On December 9, Indonesia will have its first simultaneous local executive elections to elect governors, district heads and mayors in 269 localities (out of 537) across Indonesia. While direct election of local executives has been held since 2004, this is the first time these elections will be held simultaneously on a single day.
This change was instituted in the new Local Government Elections Law enacted in March 2015. The National Elections Commission (Komisi Pemilihan Umum (KPU)), which is tasked with administering national and local-level elections in Indonesia, supports the legislation, arguing that it is cheaper, more efficient and more practical. Indonesia local elections under the previous electoral regime are considered to be expensive and vulnerable to ‘vote buying’ and other forms of electoral irregularities.
But the scheduled simultaneous Indonesia local elections are unlikely to meet any of the above goals. To begin with, while local governments are mandated to allocate Rp7 trillion (US$477,677 million*) to cover election-related expenses in their respective localities, actual election costs could be much higher. Some districts have reported that total expenses have doubled, and in some cases even tripled.
According to a report by State Auditing Agency (Badan Pemeriksaan Keuangan (BPK)) this might be due to the lack of ‘adequate human resources and administrative guidelines’ which encourages overspending by candidates and local bureaucrats. Thus, the KPU’s goal of reducing the cost of Indonesia local elections is unlikely to be met just by holding them simultaneously.
My study during the 2014 Indonesia General Election indicates that local legislative candidates paid each potential voter between Rp50,000 to Rp60,000 rupiahs (US$ 3.41 to US$4.09*). Surveyed voters indicated that they were more likely to vote for the candidate that was willing to give them the most money.
With ‘money politics’ now seemingly institutionalised in both national and local elections, numerous local executive candidates can be expected to engage in such practices during this December’s elections.
Rigid nomination requirements for local executive candidates and the increasing personalisation of local executive elections, also mean that only a small number of potential candidates with broad name recognition and substantial campaign finances really have a chance.
Candidates in Indonesia local elections are legally required to be nominated by political parties that hold at least 20 per cent of seats in the local parliament (Dewan Perwakilan Rakyat Daerah (DPRD)), or who won 25 per cent of valid votes cast in the previous Indonesia local elections. This means that the only candidates likely to be nominated are those who can form a broad coalition with parties that are represented in the DPRD.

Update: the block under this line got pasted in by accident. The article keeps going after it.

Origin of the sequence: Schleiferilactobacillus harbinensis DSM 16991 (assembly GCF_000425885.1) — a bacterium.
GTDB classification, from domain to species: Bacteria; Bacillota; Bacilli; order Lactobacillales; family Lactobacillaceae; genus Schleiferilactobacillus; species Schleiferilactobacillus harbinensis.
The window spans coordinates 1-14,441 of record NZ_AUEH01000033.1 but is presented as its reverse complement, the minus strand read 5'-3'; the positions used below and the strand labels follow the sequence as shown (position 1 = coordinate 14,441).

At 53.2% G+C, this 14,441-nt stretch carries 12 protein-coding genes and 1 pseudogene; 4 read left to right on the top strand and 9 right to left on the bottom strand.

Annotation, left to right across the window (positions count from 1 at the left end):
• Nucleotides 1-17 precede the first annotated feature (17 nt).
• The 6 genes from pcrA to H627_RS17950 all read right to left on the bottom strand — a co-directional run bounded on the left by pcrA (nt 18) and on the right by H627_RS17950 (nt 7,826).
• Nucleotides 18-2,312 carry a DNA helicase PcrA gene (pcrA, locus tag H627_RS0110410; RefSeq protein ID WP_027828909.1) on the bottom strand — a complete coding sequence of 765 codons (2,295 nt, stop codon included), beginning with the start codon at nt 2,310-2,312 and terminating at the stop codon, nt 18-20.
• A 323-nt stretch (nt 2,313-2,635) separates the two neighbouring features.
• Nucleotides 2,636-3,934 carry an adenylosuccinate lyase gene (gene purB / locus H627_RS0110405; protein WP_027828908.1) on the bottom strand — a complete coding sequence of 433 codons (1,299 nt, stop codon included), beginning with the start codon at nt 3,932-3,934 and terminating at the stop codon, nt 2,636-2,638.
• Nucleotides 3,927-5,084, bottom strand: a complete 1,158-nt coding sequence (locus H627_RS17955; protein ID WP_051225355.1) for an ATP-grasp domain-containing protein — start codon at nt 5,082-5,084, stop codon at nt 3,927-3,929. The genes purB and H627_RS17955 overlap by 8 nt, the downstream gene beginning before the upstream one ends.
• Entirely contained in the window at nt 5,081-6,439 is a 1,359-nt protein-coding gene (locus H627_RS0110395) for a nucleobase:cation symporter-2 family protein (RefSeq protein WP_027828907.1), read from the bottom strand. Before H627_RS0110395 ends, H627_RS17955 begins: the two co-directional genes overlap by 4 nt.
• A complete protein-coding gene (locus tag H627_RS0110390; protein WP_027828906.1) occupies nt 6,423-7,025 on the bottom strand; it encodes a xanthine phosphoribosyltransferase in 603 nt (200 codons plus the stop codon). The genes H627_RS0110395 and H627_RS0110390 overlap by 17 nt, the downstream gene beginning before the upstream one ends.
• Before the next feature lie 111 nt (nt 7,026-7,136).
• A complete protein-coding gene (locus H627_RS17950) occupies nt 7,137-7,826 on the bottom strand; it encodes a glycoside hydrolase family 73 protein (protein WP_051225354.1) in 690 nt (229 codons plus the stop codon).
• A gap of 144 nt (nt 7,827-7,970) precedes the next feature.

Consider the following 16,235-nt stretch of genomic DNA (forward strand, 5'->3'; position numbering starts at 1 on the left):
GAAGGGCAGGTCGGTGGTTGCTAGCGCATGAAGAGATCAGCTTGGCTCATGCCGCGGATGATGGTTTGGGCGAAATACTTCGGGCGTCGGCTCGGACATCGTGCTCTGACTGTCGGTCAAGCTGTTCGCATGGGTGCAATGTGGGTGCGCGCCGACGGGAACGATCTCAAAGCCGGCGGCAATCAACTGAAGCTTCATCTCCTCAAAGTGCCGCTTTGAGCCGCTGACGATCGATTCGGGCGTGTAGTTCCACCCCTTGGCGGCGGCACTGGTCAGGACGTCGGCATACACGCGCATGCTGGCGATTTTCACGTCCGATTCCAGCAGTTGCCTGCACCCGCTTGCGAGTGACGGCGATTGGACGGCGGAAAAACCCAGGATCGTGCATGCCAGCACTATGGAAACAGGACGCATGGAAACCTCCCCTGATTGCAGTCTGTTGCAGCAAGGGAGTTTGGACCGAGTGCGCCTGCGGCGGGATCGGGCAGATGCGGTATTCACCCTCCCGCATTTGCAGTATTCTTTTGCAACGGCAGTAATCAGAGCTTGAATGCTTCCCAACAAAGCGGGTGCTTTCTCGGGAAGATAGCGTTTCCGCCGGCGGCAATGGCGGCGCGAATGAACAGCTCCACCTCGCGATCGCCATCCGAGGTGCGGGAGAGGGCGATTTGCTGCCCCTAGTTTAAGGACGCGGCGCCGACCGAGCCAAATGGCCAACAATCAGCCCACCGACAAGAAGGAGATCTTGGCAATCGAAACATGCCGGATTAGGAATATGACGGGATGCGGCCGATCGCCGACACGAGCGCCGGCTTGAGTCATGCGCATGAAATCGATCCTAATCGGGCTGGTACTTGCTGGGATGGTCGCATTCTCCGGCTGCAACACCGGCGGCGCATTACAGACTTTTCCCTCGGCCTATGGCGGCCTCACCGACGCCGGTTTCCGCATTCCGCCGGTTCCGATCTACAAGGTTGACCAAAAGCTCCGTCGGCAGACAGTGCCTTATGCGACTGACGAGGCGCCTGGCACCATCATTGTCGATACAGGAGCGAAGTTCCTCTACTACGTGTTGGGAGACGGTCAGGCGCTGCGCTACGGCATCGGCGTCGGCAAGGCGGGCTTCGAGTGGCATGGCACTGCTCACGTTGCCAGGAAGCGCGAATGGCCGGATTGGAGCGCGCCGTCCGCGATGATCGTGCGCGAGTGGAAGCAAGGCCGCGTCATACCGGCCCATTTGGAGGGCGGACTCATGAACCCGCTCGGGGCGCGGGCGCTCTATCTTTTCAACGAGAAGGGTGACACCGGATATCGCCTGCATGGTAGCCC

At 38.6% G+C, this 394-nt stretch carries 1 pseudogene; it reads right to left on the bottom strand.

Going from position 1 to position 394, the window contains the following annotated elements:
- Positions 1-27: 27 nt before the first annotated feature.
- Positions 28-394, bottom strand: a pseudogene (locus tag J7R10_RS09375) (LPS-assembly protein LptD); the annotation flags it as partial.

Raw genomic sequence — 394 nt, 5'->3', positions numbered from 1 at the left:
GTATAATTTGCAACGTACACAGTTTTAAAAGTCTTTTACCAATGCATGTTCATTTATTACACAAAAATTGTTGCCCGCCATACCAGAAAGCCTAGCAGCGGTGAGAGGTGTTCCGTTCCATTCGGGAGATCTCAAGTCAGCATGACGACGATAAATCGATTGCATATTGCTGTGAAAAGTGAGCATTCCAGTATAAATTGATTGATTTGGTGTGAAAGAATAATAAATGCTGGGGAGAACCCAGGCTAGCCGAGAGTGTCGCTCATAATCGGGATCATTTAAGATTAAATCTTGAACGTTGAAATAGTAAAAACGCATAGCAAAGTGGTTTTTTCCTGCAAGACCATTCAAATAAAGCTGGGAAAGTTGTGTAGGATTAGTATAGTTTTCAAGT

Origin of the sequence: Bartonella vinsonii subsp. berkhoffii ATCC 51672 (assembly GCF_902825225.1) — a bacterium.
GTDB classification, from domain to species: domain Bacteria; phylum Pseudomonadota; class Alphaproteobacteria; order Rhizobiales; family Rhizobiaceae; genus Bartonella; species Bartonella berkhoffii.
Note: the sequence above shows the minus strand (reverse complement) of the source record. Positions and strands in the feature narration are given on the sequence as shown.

Often successful nominees are incumbent governors, district heads and mayors. They have all the advantages their incumbent status can provide, ranging from popular name recognition and the ability to channel government resources to the constituencies crucial for their electoral successes. As a result, a number of popular incumbents, such as Mayor Tri Rismaharini from Surabaya, will be re-elected without any real opposition.
A growing number of candidates are the spouses, children or other relatives of previous incumbents, taking advantage of their popular name recognition. These include the mayors of Pekalongan (Central Java) and Sibolga (North Sumatra), as well as the district heads of East Kutai (East Kalimantan) and Ogan Ilir (South Sumatra).
Indonesia local election rules which promote the dominance of incumbents, their families, and well-funded political candidates are increasingly depriving Indonesian voters of a wider set of potential choices in local executive elections.
Holding simultaneous Indonesia local elections was designed to promote better financial efficiency and governance of local executive elections. But, it is unlikely to achieve these goals, and could potentially make matters much worse.
Alexander R. Arifianto is a research fellow with the Indonesia Programme, S Rajaratnam School of International Studies (RSIS), Nanyang Technological University, Singapore. This article first appeared on East Asia Forum under a Creative Commons license and is reproduced here with its permission.
*Indonesia rupiah to US dollar conversions at current rates.
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Based out of the Crawford School of Public Policy at the Australian National University, the Forum is a joint initiative of two academic research networks: the East Asian Bureau of Economic Research (EABER) and the South Asian Bureau of Economic Research (SABER).
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